After enjoying some delicious homemade biscuits from Marie Webster, we headed over the mountain to Middlesboro, KY and met with Pat Biggerstaff, a local organic gardener with 72 years experience and passion for making things grow. She has organized several community gardens, and she is particularly enthusiastic about the next generation learning how to sustain themselves through gardening. “A community garden is hard work,” she said, reflecting on the challenges of people changing their lifestyles to participate in growing vegetables in raised beds, several of which are high above ground and handicap accessible. The key to organizing a community garden, she repeated more than once, is not creating an organization or a hierarchy. “We don’t have a president or vice president or anything like that,” she said. They focus on the work of planting and harvesting, and in county with a high unemployment, the benefits of the garden are obvious and numerous.
Following our tour of the garden, we enjoyed an excellent tour of Gap Cave at Cumberland Gap National Park, led by tour guide Lucas Wilder. The park is located in Virginia, but the location is at the point where Tennessee, Kentucky, and Virginia meet. The cave functioned as a tourist attraction for decades before being purchased by the National Park Service. Lucas provided the natural history of the cave, increased our appreciation for the many bats we discovered, and helped us experience total darkness–the kind that can only be found deep in the ocean or cave. The drive to and from Middlesboro is a winding, mountain road, used often during the week by trucks loaded with coal. We saw evidence of stripping–mountaintop removal–noting the altered landscape, which looks more like the surface of Earth’s moon, rather than the forest that once stood there.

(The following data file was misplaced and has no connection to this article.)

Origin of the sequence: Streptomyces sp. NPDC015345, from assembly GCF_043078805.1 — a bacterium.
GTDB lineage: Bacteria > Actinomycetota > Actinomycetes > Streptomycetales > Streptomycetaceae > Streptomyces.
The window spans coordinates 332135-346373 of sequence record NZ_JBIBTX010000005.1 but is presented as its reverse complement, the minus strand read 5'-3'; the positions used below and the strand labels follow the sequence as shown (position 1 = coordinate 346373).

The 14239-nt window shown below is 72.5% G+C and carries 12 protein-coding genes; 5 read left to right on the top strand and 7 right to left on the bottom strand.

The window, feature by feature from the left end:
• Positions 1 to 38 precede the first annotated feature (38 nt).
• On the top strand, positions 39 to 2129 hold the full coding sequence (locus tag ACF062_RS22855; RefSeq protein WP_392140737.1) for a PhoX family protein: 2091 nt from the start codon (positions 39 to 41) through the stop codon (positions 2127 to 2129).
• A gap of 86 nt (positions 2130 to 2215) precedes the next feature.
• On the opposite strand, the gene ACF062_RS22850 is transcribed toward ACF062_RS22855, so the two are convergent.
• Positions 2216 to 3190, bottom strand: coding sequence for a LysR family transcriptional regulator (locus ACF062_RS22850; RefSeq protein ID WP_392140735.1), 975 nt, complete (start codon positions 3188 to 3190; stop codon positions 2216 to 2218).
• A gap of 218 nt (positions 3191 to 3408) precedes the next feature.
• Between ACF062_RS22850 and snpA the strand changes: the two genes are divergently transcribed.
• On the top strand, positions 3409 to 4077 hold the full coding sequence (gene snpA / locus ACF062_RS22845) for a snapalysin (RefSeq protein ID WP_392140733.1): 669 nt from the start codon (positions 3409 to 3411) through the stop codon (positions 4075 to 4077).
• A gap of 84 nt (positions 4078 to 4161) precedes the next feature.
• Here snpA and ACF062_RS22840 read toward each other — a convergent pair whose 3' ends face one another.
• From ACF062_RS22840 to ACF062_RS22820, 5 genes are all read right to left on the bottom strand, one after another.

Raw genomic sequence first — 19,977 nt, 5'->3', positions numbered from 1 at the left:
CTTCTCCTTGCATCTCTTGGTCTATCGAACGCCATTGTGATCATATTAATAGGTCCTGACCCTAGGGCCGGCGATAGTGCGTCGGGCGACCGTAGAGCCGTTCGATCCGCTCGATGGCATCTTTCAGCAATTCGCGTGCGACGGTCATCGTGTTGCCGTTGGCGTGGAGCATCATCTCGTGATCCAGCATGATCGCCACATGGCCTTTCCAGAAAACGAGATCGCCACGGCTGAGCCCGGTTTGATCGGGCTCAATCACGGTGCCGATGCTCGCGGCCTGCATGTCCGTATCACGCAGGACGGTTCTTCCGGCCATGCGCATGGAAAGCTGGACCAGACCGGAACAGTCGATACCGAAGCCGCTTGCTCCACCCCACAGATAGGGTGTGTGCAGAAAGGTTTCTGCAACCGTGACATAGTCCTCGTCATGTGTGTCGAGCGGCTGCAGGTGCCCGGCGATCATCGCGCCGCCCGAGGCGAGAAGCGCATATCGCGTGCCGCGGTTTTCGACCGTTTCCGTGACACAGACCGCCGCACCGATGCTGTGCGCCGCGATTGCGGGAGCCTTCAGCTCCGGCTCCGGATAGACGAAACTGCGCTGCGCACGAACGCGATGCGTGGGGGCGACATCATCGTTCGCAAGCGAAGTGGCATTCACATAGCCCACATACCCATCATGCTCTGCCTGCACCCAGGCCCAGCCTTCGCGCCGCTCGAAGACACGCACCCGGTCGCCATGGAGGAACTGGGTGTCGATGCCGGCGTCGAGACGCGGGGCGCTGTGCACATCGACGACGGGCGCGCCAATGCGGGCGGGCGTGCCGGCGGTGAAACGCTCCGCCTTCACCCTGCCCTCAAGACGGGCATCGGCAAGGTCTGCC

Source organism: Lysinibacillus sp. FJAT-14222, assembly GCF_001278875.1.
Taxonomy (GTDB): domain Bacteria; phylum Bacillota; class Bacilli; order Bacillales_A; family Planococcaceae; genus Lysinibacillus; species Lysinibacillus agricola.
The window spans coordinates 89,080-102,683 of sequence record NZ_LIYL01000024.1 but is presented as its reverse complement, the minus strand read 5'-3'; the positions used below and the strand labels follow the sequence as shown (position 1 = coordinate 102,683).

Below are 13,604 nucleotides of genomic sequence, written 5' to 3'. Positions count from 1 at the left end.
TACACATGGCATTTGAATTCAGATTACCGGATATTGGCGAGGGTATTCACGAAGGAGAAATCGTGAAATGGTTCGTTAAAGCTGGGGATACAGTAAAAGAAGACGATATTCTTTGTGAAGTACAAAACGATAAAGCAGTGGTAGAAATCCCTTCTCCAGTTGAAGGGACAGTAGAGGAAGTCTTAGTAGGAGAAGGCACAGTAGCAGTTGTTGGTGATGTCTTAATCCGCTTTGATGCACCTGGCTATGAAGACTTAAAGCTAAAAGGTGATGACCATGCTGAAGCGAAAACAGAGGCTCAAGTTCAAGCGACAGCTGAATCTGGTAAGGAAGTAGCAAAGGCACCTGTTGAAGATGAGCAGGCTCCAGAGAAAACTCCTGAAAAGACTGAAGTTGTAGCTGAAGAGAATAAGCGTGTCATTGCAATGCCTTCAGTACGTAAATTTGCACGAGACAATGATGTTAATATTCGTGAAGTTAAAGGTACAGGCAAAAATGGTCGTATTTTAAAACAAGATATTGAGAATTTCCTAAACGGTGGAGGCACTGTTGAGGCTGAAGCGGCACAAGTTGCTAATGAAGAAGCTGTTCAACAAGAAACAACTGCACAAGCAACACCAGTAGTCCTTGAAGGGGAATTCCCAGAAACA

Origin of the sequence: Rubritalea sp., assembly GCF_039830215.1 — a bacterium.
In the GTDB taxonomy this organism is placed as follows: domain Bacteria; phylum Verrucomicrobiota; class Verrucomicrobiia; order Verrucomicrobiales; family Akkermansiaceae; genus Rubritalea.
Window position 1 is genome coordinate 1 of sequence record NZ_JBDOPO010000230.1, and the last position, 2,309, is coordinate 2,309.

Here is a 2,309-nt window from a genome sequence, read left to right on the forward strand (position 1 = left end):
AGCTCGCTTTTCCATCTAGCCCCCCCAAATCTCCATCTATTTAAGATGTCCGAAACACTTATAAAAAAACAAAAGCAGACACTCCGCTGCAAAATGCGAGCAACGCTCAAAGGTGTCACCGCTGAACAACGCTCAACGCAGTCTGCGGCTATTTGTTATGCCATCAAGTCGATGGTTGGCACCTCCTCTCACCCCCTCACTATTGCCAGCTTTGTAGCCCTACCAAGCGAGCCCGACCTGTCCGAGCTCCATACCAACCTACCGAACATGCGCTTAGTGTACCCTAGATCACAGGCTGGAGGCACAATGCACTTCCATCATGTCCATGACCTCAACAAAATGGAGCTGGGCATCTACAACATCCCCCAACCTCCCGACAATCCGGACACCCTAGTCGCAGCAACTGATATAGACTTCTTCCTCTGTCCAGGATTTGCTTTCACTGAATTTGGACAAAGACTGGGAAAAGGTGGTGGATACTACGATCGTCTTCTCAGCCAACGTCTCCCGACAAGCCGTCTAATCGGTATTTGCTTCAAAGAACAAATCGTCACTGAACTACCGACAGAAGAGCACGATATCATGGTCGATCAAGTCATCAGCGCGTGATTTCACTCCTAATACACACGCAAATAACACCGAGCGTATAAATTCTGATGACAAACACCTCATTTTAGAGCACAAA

Students are ending the day around a fire, making Smores, sharing stories, and probably counting stars.
Our 2014 living-learning experience in Appalachia began in LaFollette, TN at the Friday night service of the Tabernacle Church of God. Pastor Andrew Hamblin has become quite well known for reviving the tradition of handling serpents in worship, and we experienced the practice firsthand–from the back rows of the church, of course.
Andrew, who is the same age as most of our college students, welcomes visitors to the services, but he explained at the beginning of the service that if serpents are handled, no one unknown to church members can approach the altar. “There’s death in that box,” he said. The three-hour service did include snakes, as well as the sign of fire (in the form of a propane torch). The recent death of Andrew’s mentor Jamie Coots (one of the featured pastors in the Nat Geo series Snake Salvation) was mentioned several times in the service, and at least one family from his church attended the service on Friday night.